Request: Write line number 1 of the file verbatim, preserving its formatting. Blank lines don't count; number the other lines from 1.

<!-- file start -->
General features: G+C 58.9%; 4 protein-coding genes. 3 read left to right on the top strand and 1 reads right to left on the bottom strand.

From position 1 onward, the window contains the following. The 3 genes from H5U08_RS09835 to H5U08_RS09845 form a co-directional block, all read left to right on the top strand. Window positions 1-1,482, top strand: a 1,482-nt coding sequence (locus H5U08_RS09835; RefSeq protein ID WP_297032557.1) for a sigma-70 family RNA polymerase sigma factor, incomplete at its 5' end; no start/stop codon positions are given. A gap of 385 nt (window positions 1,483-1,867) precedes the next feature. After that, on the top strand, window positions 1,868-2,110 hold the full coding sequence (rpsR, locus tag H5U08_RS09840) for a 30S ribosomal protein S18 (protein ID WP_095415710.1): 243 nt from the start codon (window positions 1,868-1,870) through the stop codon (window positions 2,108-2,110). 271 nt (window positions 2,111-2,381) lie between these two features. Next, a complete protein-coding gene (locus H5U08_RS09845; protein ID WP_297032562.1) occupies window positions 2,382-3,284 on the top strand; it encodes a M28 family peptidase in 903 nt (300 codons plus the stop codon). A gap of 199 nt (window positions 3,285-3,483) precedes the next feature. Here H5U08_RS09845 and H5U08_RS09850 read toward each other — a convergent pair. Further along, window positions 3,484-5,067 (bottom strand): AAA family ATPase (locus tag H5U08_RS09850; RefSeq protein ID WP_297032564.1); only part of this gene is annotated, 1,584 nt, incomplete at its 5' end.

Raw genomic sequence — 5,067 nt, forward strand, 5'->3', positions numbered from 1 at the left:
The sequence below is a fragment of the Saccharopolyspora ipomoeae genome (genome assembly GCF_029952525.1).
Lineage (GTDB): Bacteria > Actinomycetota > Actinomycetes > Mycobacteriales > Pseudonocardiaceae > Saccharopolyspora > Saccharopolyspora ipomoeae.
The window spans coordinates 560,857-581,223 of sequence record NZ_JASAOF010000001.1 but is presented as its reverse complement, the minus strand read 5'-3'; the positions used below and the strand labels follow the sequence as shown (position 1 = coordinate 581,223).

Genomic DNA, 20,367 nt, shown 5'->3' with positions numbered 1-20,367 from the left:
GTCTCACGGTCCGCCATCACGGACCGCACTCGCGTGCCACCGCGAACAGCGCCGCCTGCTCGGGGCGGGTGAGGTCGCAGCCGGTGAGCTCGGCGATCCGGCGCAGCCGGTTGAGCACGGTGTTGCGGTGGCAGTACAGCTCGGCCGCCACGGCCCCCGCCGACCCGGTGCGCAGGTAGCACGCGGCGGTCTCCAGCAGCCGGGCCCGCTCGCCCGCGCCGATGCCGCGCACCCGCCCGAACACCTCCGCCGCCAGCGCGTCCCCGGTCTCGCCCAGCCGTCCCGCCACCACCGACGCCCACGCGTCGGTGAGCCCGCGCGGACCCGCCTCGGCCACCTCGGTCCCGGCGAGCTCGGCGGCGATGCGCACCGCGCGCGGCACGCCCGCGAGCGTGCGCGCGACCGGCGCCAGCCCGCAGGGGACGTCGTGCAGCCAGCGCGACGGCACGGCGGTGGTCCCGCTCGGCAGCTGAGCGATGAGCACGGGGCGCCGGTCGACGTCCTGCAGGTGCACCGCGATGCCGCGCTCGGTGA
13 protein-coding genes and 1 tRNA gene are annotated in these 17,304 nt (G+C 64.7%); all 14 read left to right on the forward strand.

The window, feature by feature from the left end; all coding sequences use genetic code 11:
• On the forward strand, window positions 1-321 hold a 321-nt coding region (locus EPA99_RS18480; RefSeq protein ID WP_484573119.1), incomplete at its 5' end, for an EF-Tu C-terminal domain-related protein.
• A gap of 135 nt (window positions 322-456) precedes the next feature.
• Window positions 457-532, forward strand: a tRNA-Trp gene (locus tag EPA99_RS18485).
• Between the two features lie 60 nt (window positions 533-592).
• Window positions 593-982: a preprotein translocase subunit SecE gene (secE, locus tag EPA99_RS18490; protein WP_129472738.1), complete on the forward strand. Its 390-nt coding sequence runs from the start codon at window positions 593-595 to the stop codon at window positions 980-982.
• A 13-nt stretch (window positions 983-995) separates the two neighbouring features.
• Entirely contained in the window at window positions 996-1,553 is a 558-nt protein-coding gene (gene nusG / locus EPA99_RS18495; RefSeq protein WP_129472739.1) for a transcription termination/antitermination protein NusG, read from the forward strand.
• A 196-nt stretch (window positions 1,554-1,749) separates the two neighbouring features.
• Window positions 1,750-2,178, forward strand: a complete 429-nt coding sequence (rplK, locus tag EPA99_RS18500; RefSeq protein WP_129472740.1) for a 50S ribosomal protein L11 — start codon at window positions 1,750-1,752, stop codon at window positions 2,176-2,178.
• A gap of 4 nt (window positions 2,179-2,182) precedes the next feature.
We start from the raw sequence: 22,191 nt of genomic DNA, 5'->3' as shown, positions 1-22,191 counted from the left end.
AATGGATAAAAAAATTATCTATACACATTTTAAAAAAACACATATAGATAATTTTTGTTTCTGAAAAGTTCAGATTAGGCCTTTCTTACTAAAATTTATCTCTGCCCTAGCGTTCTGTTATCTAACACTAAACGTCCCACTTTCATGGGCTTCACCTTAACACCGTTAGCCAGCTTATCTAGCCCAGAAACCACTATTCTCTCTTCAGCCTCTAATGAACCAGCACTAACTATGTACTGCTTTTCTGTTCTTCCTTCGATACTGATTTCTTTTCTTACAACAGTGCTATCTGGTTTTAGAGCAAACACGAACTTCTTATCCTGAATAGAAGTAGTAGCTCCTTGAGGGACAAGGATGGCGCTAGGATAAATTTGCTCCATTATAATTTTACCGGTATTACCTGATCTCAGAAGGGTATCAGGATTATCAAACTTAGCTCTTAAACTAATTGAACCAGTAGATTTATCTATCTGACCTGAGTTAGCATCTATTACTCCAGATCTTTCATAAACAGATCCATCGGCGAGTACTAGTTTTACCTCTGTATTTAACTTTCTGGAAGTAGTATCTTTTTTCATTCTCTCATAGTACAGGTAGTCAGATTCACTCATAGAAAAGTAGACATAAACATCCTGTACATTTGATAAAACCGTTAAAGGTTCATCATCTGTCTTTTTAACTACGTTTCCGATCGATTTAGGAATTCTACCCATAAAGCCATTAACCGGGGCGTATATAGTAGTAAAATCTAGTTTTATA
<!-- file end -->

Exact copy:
General features: G+C 58.9%; 4 protein-coding genes. 3 read left to right on the top strand and 1 reads right to left on the bottom strand.